By Philip Nwosu
Nigerian Navy, yesterday, said the incidences of piracy within Nigerian waters and the Gulf of Guinea have reduced considerably.
Outgoing Flag Officer Commanding (FOC) Western Naval Command, Rear Admiral Jason Gbassa, said the reduction was as result of the continued presence of naval operatives at sea on policing duties.
According to Gbassa, who spoke during his farewell parade, to curb the incidences of piracy, the Western Naval Command, under his watch, initiated series of operations to combat the menace of piracy, illegal oil bunkering, drug trafficking and other related crimes within the command’s area of responsibility.
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He said: “We conducted EX OMI MIMO (CLEAR WATER) to enhance the security of the command’s maritime domain, EX OLUSO, a harbour defence exercise aimed at working up the ships and Operation OKUN ALAFIA to consolidate the gains of enhanced security in the nation’s maritime environment and maintain credible presence at sea with over 7,000 hours of patrols.”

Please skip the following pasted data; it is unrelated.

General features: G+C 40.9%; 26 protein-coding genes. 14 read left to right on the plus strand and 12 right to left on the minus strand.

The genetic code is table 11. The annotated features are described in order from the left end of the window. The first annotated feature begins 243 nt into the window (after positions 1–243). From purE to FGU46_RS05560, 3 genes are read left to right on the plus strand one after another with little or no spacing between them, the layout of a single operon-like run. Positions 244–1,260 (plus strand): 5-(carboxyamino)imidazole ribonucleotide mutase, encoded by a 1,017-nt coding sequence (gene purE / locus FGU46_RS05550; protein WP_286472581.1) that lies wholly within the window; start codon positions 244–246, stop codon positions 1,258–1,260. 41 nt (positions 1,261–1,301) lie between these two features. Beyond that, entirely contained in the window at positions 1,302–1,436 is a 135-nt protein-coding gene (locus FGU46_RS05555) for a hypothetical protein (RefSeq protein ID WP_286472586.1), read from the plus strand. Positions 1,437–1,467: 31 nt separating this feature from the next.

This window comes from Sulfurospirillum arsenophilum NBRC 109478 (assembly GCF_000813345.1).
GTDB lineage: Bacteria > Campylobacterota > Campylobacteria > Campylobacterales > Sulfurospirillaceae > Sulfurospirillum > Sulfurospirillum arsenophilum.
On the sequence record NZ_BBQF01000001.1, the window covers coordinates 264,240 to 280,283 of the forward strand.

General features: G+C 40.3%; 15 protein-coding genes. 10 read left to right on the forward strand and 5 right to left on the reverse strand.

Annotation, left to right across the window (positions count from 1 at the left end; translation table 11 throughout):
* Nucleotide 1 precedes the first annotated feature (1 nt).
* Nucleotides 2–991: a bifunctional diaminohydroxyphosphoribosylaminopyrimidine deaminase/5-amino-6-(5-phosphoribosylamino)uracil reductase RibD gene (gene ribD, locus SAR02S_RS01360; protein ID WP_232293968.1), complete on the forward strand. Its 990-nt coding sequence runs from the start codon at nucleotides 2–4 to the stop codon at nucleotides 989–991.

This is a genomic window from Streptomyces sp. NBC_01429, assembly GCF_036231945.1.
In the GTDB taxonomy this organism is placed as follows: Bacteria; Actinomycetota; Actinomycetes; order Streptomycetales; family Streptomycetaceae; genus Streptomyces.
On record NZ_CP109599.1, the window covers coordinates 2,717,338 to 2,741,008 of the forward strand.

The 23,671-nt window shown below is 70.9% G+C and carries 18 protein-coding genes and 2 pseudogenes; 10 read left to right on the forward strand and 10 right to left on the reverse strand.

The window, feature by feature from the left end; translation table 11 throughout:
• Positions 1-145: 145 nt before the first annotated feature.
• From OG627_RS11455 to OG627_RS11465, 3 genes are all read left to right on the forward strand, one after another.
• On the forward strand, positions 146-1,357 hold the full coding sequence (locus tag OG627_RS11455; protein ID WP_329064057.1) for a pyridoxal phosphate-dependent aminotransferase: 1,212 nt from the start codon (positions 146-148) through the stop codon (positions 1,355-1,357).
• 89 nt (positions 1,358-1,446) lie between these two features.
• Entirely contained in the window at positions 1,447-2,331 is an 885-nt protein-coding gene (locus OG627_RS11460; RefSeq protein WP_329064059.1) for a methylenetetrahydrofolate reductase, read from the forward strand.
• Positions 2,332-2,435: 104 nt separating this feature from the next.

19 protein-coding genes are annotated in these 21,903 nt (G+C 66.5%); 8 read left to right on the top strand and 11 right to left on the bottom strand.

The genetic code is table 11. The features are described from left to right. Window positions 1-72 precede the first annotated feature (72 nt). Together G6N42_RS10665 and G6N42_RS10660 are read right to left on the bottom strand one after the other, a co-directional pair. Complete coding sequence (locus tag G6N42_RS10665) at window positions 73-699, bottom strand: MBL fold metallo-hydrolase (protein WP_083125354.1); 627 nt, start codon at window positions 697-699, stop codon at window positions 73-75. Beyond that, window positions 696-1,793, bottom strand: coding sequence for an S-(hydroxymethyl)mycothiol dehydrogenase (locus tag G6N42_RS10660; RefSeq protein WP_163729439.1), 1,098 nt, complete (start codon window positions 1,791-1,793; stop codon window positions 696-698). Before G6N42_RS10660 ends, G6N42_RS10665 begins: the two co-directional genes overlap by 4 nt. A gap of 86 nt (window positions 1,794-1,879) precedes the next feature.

He said the reduction in the incidences of piracy was due to the cumulative effort of the command’s operatives, adding that, “the command recording the lowest number of incidences of pirate attacks and sea robbery in the last 28 years and by extension, the Nigerian Maritime Domain and the Gulf of Guinea in general as attested to by the International Maritime Bureau Report of 2021.
“Further to this, the command arrested several high-profile vessels and persons involved in drug trafficking. Specifically, the arrest of MV CHAYENEE NAREE and MT KARTERIA conveying cocaine from Brazil to Nigeria and, thereby, effectively disrupted the international illegal trade on the route.
“Also, working in partnership with the Nigerian Port Authority, we midwifed the transition from the Secured Anchorage Area to the Lagos Anchorage Area, in compliance with a Federal Government directive aimed at enhancing the ease of doing business in our country.”